Thick(er) Coding in ATLAS.ti: Visualizing the Data

July 20, 2014

B. Jane Scales

In this brief paper, I continue the discussion started in Creating the Links: An Exploration of Element Relations Within ATLAS.ti, which examined some of Bob Dylan’s lyrics. My goal for that first paper was to illustrate the various types of links one can create in ATLAS.ti: simple linking, which connects a quotation to a code; and code-to-code linking.  “Creating the Links” illustrated the primary cycle of coding – the initial work completed before proceeding to secondary coding for more in-depth or thematic codes.

Figure 1. Bob Dylan

Figure 1. Bob Dylan

In Creating the Links, I concluded that my initial coding was not rigorous enough to support a second cycle of coding.  I wanted to examine the meaning behind Dylan’s use of “dream” – what he meant when he used the term, what part of speech Dylan favored, as well as identify usage patterns within the lyrics.  Before I could do that, however, I needed to review the project and organize my primary cycle codes better.

Organizing the Primary Cycle Codes

Many resources on qualitative research discuss coding in terms of “primary” or “first cycle” and “second cycle.”  For example, Saldaña explains, “First Cycle methods are those processes that happen during the initial coding of data…”  He then continues to list a set code types typical to the first or primary cycle, several of which are relevant to the Dylan Dream project.

For example, Saldaña describes the “Elemental Method” which includes structural and descriptive coding – both of which are present in the Dylan Dream project.  I used structural coding early in the project to demarcate the larger segments of data.  Any set of lyrics which contained the word dream was coded.  For example, the song “Idiot Wind” includes only one use of the word “dreamed,” yet I created a quotation that included the nearly 60 lines of the song, and coded it “Idiot Wind.”  In the end, I had coded a total of 69 song lyrics, which formed the “Dream Lyric Family.”  I also used elemental coding to label the album titles from which each song lyric appeared.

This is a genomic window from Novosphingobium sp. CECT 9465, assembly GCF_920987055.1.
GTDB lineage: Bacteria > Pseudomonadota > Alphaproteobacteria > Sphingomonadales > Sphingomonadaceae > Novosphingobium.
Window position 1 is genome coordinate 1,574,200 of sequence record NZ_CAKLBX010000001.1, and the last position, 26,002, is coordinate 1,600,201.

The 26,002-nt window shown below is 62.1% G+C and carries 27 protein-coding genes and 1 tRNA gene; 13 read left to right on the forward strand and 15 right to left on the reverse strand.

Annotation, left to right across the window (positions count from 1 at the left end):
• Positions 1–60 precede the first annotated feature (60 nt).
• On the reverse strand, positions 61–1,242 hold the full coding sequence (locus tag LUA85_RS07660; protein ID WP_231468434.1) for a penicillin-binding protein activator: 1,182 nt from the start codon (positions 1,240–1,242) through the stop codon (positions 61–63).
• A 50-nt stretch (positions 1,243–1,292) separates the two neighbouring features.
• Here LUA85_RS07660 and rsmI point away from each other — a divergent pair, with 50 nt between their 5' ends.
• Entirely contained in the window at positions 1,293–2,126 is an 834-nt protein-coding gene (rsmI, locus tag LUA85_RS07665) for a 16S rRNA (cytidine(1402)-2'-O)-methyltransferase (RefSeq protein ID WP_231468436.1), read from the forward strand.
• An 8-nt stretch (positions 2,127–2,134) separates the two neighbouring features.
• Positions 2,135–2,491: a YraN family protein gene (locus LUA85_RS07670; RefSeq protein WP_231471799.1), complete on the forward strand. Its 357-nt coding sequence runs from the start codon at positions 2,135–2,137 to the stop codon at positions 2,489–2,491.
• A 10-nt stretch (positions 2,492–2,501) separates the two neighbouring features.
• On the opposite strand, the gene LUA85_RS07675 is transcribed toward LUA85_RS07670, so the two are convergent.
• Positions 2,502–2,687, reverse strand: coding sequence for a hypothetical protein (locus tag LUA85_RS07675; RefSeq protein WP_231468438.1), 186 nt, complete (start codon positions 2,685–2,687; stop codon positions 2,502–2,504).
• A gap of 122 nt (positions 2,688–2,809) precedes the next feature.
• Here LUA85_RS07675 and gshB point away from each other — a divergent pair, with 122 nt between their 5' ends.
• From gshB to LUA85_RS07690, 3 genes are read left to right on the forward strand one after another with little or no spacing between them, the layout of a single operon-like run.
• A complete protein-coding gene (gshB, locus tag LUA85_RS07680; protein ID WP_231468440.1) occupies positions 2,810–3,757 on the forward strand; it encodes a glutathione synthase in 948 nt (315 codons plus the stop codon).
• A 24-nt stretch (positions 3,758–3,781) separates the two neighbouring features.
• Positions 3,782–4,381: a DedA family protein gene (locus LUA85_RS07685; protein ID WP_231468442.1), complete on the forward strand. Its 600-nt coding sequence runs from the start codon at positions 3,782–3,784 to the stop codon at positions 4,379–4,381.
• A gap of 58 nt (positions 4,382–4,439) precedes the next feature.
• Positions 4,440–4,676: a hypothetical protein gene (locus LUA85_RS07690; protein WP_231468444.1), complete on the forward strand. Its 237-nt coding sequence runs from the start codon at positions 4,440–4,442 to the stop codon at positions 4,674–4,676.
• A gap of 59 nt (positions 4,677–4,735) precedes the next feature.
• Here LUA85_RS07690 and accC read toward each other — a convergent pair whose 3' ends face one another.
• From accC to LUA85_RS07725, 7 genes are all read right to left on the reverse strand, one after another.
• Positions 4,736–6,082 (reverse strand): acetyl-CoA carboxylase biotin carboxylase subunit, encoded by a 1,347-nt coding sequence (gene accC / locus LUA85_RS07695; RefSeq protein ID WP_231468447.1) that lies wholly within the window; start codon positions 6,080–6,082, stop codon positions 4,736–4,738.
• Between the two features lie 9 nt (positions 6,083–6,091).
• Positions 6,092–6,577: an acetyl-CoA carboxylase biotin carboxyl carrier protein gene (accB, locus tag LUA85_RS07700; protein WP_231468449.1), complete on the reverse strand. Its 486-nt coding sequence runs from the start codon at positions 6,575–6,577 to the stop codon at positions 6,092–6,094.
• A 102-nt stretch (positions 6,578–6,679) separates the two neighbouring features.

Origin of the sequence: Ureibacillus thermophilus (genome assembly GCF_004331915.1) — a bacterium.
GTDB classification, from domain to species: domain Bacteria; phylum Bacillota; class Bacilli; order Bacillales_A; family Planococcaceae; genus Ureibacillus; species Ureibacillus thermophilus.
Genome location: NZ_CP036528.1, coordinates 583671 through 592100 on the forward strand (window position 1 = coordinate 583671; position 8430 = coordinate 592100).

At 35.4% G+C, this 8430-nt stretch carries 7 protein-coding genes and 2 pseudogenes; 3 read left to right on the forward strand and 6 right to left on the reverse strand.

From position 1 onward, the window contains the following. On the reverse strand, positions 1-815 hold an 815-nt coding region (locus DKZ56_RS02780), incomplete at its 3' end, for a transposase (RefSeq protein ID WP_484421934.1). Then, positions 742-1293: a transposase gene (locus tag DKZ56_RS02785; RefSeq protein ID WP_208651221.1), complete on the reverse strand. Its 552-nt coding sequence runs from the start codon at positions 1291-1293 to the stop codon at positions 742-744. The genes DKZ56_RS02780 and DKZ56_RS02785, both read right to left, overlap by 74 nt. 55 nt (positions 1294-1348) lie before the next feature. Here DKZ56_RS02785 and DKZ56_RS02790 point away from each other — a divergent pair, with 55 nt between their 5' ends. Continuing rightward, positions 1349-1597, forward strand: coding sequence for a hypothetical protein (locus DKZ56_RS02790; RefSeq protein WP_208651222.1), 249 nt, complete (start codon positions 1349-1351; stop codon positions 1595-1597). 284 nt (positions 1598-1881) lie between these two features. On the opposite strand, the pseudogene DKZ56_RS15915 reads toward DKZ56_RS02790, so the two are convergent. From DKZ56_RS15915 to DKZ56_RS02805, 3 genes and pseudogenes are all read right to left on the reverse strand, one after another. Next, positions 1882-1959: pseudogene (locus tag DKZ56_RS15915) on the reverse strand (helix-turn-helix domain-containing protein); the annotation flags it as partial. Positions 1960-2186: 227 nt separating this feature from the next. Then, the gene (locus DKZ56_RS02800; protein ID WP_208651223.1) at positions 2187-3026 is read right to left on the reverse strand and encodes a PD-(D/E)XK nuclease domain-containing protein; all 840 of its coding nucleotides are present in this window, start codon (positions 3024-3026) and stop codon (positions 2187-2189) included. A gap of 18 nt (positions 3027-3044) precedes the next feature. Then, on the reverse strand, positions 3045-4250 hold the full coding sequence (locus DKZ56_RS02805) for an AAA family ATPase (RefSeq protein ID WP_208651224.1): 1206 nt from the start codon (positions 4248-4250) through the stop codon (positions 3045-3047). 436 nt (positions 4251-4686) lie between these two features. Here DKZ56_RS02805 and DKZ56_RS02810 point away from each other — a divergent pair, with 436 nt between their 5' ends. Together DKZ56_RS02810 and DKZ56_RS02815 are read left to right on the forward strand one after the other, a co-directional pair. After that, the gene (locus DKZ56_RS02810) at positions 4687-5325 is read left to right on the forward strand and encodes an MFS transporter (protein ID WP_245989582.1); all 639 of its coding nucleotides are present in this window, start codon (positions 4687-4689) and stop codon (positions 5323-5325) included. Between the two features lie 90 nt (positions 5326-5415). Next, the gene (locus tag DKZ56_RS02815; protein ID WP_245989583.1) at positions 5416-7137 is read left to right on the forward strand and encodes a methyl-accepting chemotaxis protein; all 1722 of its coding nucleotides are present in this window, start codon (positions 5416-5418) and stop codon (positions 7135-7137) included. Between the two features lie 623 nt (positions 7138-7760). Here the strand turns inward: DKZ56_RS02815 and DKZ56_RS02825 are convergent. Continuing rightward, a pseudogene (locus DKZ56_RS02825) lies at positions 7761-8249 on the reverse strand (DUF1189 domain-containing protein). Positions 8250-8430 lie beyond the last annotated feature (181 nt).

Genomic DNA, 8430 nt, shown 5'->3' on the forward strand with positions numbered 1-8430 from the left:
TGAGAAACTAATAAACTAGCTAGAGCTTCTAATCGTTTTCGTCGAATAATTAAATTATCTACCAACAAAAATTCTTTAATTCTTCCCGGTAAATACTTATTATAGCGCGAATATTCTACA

Descriptive coding, also called “topic coding,” assigns labels to passages to summarize them in some way.  Examples of descriptive coding can be seen in both the part of speech codes, and form of the word dream codes assigned to a line or two of relevant lyrics.  See Figure 2.

Figure 2. Descriptive coding of each occurrence of the word dream (or variants) used as a noun in Dylan’s lyrics.

Figure 2. Descriptive coding of each occurrence of the word dream (or variants) used as a noun in Dylan’s lyrics.

This process of fine-tuning my primary cycle codes resulted in four code families:

1) Albums – The titles of 25 albums which contain lyrics with the word “dream.”

2) Dream Lyrics – Sixty-nine song titles linked to the text of their lyrics.

3) Dream Uses – Seven variants of the word “dream,” used by Dylan.

4) Parts of Speech – Three codes: noun, verb, and adjective.

Transition between Primary and Secondary Cycle Coding

Satisfied that my primary cycle codes were a good foundation to support further probing of the lyrics, I began the next phase of coding.  My intent was to assign an Oxford English Dictionary (OED) definition to each instance of “dream” in Dylan’s lyrics. Coding these definitions into the project facilitated another level of analysis.

Secondary cycle coding, according to Tracy and Saldana, entails organizing the primary cycle codes and developing “focused codes, which adds, as Saldana writes, ”…(a) categorical, thematic, conceptual,…or theoretical organization” to the  primary cycle codes.”  Assigning one of fourteen OED definition codes, or an “ambiguous” code brought a level of conceptual organization to the project.  For Richards, this exercise of “analytic” coding was one that came “…from interpretation and reflection on meaning…” that is, “…key to opening up meaning and creating conceptual categories.”

Coding the Oxford English Dictionary Definitions

Using definitions from the OED, I created fourteen definitional codes – seven nouns and eleven verbs.  See Figures 3 and 4.

Figure 3. OED code definition for dream used as a noun.

Figure 3. OED code definition for dream used as a noun.

Figure 4. Seven of eleven OED code definitions of dream used as a verb were used.

Figure 4. Seven of eleven OED code definitions of dream used as a verb were used.

I expanded quotation sizes beyond just the “dream word” (Figure 5) to include the context in which Dylan used the term (Figure 6).  I coded sixty-nine quotations with one of fourteen OED definitions, or, if the meaning of the text was not clear, with an ‘ambiguous’ code.  Each quotation usually consisted of two lines of lyrics, enough to lend meaning to the dream word.

Figure 5. Instance of a dream-family word coded, along with its part of speech, and album title. (Song title code is not visible.)

Figure 5. Instance of a dream-family word coded, along with its part of speech, and album title. (Song title code is not visible.)

Figure 6. Quotation with OED definition linked.

Figure 6. Quotation with OED definition linked.

The Purpose of ‘Exhaustive Coding’